1 in 4 women has experienced either rape or attempted rape at some point in their lives. The majority of these cases, however, go unreported.
According to the Rape, Abuse & Incest National Network (RAINN), only 230 out of every 1,000 sexual assault cases are reported to the police. In other words, roughly 3 out of every 4 cases go unreported.
Why is that? Not going to the authorities seems counter intuitive, especially to those of us who have been fortunate enough not to have experienced sexual violence.
There are a variety of reasons why a survivor may choose not to go to the police. The most common reasons are tied to shame and self-blame. In an interview with ABC News, Beverly Engel, a psychotherapist and self-help author, said that “victims are often too ashamed to come forward” and “almost always blame themselves, and we can understand why, because in our culture, we tend to blame victims in general.”
We often expect victims to be ‘perfect.’ They should promptly identify attackers, perfectly recall the incident, immediately report the attack to the authorities, dress modestly, and not drink. These extreme victim stereotypes perpetuate problematic media coverage of sexual assault.
Media coverage of sexual assault often uses language that exonerates the perpetrator, feeding into the pestilential culture of victim blaming.
For example, a 2016 Washington Post article detailing the sentencing of registered sex offender Brock Turner highlighted the survivor’s, Chanel Miller, high blood-alcohol levels, including the detail that she “was so intoxicated at the time of the incident…that she didn’t wake up for at least three hours afterward.”
Abruptly, the article dove into Turner’s swimming career, commenting that “his extraordinary, yet brief swim career is now tarnished, like a rusting trophy” and his “life and career…upended during a night of drinking.” The article insinuated that Miller ruined Turner’s “once-promising future.”
This type of framing works to maintain the ‘perfect’ victim theory and victim blaming by emphasizing that the victim was intoxicated at the time of the incident. It’s clear why survivors often don’t go to the police: reporting puts them at risk of intense public scrutiny, retaliation, and not being believed.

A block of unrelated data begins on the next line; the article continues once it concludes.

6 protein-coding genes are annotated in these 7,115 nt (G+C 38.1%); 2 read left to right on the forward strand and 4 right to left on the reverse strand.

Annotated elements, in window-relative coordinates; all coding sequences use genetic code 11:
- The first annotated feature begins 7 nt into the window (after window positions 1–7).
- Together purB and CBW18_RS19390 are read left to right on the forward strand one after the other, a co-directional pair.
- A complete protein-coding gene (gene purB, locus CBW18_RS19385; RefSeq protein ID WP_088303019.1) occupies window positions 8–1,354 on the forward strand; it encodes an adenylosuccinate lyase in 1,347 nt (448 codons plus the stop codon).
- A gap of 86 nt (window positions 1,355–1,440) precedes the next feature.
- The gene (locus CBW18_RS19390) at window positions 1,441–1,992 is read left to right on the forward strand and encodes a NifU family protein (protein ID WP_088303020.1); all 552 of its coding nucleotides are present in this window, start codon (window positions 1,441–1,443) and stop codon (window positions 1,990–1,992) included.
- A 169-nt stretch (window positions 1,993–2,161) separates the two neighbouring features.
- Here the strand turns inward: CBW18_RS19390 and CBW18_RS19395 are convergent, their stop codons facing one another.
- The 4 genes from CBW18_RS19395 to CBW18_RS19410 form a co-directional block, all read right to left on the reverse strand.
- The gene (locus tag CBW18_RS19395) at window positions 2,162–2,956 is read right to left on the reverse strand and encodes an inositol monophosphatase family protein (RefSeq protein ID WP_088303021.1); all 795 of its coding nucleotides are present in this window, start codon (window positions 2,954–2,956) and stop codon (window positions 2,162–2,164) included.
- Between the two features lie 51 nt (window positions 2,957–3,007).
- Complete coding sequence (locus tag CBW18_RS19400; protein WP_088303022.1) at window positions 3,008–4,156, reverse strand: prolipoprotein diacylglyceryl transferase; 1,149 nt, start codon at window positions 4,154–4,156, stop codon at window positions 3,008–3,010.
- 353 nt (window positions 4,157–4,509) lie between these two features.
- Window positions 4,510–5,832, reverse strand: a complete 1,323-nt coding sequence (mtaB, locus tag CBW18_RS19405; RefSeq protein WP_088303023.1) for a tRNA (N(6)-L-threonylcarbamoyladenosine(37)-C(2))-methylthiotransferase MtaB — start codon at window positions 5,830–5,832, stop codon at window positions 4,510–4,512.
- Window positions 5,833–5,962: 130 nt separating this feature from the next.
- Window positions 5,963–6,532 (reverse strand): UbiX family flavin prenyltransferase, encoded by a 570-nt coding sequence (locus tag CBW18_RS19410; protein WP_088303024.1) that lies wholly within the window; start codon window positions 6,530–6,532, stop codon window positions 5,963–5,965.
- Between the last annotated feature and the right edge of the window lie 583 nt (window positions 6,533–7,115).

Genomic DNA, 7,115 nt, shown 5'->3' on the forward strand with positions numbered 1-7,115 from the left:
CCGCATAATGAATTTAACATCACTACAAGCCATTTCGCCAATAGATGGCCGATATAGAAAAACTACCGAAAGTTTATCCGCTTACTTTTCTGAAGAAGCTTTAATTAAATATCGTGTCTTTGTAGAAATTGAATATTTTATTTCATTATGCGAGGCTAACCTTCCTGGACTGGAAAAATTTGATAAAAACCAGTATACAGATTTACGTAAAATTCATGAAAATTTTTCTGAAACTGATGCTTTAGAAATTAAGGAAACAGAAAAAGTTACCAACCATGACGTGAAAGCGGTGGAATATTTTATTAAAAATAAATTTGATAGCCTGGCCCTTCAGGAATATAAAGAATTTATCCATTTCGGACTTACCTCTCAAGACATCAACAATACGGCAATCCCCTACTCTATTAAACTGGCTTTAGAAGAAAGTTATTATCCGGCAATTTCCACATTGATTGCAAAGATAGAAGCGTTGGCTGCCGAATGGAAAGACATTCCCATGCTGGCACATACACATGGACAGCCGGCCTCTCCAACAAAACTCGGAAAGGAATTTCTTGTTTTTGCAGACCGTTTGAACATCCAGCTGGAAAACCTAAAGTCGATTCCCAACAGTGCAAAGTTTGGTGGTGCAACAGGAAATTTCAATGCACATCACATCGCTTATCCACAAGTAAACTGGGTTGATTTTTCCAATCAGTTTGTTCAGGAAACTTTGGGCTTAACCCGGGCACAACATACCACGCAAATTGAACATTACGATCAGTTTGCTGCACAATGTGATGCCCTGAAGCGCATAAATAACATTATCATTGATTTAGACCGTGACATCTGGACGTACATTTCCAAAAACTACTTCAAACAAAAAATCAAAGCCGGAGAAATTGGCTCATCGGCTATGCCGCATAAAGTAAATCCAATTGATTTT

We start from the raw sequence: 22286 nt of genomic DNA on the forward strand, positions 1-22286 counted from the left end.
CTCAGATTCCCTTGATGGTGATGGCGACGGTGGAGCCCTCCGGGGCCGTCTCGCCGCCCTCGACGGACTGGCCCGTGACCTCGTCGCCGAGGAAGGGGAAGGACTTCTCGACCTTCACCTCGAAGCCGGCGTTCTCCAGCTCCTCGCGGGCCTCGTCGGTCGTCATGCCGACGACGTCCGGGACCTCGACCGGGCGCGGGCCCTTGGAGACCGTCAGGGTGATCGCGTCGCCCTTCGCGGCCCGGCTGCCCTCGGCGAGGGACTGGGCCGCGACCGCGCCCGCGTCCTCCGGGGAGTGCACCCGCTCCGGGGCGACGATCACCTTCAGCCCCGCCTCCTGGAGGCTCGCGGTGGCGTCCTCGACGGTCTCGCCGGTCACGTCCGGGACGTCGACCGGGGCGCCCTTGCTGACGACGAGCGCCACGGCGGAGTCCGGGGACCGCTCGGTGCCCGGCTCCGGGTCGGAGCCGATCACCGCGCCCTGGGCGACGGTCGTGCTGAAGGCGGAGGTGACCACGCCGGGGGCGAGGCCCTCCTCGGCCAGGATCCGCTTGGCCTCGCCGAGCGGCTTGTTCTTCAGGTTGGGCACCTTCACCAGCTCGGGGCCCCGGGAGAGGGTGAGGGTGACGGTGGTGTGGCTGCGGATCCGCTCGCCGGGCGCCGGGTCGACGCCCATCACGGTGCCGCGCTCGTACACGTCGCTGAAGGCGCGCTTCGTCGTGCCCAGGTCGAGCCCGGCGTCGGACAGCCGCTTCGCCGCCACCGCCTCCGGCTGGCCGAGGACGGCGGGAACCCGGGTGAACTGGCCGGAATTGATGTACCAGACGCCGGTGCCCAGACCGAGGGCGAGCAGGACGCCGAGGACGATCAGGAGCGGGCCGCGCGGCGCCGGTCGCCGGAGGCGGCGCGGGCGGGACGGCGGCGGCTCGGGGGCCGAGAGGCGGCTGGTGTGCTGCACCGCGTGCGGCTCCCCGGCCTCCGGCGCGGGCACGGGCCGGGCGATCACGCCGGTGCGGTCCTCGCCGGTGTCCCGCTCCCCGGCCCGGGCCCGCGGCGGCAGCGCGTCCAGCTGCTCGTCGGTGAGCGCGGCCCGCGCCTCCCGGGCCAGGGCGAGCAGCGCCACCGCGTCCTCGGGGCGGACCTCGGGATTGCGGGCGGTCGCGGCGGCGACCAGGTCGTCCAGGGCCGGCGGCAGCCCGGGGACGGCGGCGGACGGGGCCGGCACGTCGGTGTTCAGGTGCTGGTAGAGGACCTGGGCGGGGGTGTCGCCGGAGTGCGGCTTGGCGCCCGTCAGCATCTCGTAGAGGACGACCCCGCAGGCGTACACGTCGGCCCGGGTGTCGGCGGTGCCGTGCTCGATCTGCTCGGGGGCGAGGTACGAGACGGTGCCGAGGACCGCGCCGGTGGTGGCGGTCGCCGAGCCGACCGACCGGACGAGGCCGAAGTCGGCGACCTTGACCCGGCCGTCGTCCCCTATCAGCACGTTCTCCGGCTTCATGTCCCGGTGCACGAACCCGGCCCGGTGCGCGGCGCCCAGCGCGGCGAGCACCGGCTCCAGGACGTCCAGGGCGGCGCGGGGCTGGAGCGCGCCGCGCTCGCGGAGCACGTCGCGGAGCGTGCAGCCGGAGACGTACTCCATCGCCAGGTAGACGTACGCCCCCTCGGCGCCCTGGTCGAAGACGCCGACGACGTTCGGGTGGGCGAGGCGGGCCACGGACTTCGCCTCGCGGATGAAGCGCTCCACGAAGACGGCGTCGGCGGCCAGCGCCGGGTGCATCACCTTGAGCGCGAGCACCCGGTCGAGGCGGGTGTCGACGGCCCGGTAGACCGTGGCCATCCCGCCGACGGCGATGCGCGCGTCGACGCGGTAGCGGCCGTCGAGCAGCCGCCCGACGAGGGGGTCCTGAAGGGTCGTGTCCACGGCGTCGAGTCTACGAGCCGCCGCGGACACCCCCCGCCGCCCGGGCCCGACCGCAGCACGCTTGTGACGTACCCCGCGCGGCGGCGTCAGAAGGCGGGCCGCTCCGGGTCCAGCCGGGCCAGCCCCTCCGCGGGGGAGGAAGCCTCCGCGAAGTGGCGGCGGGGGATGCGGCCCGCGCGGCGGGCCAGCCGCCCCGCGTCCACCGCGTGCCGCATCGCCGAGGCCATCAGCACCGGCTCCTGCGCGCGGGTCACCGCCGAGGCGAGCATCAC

In recent years, however, many survivors have come forward on various social media platforms, most notably, Twitter.
Although the “Me Too” movement was founded in 2006 by Tarana Burke, a Black sexual assault survivor and activist, it gained traction in 2017 after a tweet by actress Alyssa Milano that urged survivors to share their stories of sexual abuse went viral.
If you’ve been sexually harassed or assaulted write ‘me too’ as a reply to this tweet. pic.twitter.com/k2oeCiUf9n
— Alyssa Milano (@Alyssa_Milano) October 15, 2017
Milano’s tweet woke the world up to the magnitude of the problem of sexual violence. Since then, millions of survivors have shared their stories of sexual violence online with the hashtag #MeToo.
In a world with systems that often do not hold perpetrators of sexual violence accountable—only 5 out of every 1,000 cases of sexual assault result in a felony conviction—speaking out on social media provides survivors with validation and a space for accountability.
Speaking out on social media is not without its risks: online accusations can expose the accuser to defamation lawsuits, or, if the accuser has also filed an official police report, an online retelling of the story can weaken the prosecutors’ case if there are any slight variations in the story.
Overall, social media can have a positive impact on the way we view and discuss sexual violence. And while social media should not be seen or used as a form of activism—real, substantive change happens through protests, voting, donations, education, and uncomfortable conversations with friends and family—it is a decent tool for sparking and facilitating dialogue around sexual violence and rape culture.
In recent weeks, many social media accounts have been created for college students to submit their stories of campus sexual assault. Four Boston University students, for example, created an Instagram page for survivors to share their experiences. The goal of the account is to build a supportive online community for survivors and erase some of the stigma surrounding sexual assault. The stories featured on the account are diverse, working to eliminate the singular narrative surrounding victims and sexual violence.
If nothing else, these accounts at least expose social media users to content related to sexual misconduct. For instance, approximately two-thirds of adults who use social media say that some of the content they interact with involves sexual misconduct, and 29 percent say that a large part of the content they see pertains to sexual assault.
All social justice movements require an informed public to push for progressive legislative reform. And if news organizations continue to cover sexual violence in a way that reinforces victim blaming and rape culture, then social media may be our best option for dispelling these problematic norms.